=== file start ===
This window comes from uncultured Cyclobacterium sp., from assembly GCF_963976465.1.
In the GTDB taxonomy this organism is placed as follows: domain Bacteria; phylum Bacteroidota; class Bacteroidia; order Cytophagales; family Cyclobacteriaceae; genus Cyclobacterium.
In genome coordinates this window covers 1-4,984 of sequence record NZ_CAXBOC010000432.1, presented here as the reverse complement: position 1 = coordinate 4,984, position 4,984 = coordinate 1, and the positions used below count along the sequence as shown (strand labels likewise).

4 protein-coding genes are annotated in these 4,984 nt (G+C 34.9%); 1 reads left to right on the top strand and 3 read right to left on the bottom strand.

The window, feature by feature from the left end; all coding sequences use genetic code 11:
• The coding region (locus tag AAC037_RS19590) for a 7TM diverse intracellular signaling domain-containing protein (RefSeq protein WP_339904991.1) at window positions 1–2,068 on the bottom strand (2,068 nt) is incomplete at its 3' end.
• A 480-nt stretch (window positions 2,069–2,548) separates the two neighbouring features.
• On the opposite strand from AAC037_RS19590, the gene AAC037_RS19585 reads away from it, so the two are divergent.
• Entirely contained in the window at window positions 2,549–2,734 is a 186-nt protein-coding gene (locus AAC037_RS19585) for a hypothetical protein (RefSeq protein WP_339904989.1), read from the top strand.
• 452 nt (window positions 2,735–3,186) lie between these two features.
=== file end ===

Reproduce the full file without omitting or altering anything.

This window comes from uncultured Cyclobacterium sp., from assembly GCF_963976465.1.
In the GTDB taxonomy this organism is placed as follows: domain Bacteria; phylum Bacteroidota; class Bacteroidia; order Cytophagales; family Cyclobacteriaceae; genus Cyclobacterium.
In genome coordinates this window covers 1-4,984 of sequence record NZ_CAXBOC010000432.1, presented here as the reverse complement: position 1 = coordinate 4,984, position 4,984 = coordinate 1, and the positions used below count along the sequence as shown (strand labels likewise).

4 protein-coding genes are annotated in these 4,984 nt (G+C 34.9%); 1 reads left to right on the top strand and 3 read right to left on the bottom strand.

The window, feature by feature from the left end; all coding sequences use genetic code 11:
• The coding region (locus tag AAC037_RS19590) for a 7TM diverse intracellular signaling domain-containing protein (RefSeq protein WP_339904991.1) at window positions 1–2,068 on the bottom strand (2,068 nt) is incomplete at its 3' end.
• A 480-nt stretch (window positions 2,069–2,548) separates the two neighbouring features.
• On the opposite strand from AAC037_RS19590, the gene AAC037_RS19585 reads away from it, so the two are divergent.
• Entirely contained in the window at window positions 2,549–2,734 is a 186-nt protein-coding gene (locus AAC037_RS19585) for a hypothetical protein (RefSeq protein WP_339904989.1), read from the top strand.
• 452 nt (window positions 2,735–3,186) lie between these two features.